As the narrative goes, it is well written and thought out. He interviewed numerous doctor and survivors and amassed a large enough fact to construct a clear recount of the concentration camps. At most though this is a history book and most defitinely not a psychology book. Yes the author makes evaluations and tries to explain but it is very poor. He'll state an event and then throw in his two sense about what was going on. Everything is objective till he expresses his opinion and then it becomes boring. He is jewish but that doesn't mean that he couldn't of written an objective account. He simple doesn't try. He acts like he is compeled to speak his mind, almost ruining the entire chapter you had just read.
I give him a five as a historian but a two in his opinions.
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4.0 out of 5 stars Not for the faint of Heart, Feb. 27 2003
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A. A Slezak "Incredulous Reader" (Chicago, IL USA) - See all my reviews
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This review is from: The Nazi Doctors: Medical Killing And The Psychology Of Genocide (Paperback)
I heard many stories about the Nazi Doctors in the war but I had always wondered why they were the way they were and how could they live with themselves. Well this book gave a pretty good explanation on how these Doctors were. I found each of the Doctors facinating and peculiar in their own manner.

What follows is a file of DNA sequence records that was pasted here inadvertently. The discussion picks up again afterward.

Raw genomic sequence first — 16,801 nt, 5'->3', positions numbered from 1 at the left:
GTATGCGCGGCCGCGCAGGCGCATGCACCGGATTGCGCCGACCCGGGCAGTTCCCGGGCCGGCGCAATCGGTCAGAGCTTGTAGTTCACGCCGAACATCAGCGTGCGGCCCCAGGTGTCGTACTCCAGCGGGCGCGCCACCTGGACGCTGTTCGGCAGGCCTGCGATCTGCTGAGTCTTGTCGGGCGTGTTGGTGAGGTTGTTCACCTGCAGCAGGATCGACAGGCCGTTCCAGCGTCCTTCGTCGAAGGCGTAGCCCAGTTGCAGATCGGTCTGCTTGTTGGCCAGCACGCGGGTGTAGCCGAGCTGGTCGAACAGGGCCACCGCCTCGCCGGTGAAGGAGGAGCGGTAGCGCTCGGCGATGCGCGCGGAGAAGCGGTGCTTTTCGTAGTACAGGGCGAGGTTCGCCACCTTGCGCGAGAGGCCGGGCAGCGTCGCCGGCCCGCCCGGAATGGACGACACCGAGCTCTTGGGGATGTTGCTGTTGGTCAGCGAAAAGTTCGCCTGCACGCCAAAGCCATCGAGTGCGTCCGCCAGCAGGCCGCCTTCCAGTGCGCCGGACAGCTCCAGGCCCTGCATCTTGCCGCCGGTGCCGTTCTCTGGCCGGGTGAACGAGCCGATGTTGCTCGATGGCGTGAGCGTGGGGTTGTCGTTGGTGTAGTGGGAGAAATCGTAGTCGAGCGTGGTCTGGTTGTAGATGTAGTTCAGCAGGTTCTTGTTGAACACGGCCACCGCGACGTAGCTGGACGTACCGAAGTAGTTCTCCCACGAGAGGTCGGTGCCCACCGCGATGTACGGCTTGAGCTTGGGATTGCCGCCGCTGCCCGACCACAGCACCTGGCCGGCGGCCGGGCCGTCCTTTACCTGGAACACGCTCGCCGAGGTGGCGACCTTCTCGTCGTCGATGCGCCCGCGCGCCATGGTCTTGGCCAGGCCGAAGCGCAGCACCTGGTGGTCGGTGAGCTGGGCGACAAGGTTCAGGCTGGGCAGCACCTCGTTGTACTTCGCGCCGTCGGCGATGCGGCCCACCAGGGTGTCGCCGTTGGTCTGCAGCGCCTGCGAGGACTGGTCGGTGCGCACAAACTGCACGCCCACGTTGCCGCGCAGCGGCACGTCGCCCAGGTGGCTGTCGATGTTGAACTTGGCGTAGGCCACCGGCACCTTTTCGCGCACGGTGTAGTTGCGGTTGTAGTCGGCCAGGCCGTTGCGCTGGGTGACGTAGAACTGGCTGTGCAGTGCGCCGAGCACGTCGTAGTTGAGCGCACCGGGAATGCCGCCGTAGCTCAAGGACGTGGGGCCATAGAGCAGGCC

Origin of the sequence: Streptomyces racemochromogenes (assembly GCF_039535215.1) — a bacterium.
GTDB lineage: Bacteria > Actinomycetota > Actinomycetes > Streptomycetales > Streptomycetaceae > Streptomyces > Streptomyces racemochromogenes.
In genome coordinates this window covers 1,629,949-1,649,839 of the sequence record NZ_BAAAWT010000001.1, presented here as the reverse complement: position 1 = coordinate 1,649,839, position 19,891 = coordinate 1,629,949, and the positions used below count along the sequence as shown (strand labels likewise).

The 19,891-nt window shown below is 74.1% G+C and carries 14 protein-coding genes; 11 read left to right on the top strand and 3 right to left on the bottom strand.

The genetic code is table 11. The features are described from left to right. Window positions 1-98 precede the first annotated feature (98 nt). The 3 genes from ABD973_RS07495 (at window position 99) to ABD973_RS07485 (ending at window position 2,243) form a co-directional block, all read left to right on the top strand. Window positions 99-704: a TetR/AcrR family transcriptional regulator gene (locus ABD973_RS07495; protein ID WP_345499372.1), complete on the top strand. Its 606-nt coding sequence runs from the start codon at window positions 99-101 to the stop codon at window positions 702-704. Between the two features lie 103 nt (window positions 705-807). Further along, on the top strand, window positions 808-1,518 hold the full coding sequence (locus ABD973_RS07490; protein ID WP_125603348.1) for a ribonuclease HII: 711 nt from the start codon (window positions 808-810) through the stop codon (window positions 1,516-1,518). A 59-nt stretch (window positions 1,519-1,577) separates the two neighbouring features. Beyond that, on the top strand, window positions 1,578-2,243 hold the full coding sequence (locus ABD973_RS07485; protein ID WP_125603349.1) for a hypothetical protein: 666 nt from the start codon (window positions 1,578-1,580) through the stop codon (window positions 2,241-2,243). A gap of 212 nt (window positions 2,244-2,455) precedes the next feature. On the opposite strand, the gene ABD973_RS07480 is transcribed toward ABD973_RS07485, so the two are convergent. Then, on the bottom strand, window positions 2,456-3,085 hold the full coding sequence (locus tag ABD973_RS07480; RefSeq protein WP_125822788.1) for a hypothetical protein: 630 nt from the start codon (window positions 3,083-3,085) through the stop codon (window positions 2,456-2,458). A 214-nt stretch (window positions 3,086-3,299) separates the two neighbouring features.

I was surprised that the Doctors did all the selecting and treated the people as cattle. They thought they were being the least cruel in this manner because the people suffered less. I also learned that typhus was one of the biggest diseases at the time. It was interesting to find out that only 15% of the people even had a chance to survive and the rest went straight to the gas chambers. Some of the Doctors were vicious while others were able to get away with not being cruel and inhuman.
I have to admit I thought Mengele was quite a character in the way that he treated people. He thought he was so superior and the story of the eyes that people had that were different colors that he set out to other colleges in Germany, well that was pretty twisted.
Also the part about him asking the kids if they wanted a ride in his car and he would drive them to the gas chambers was pretty psycho.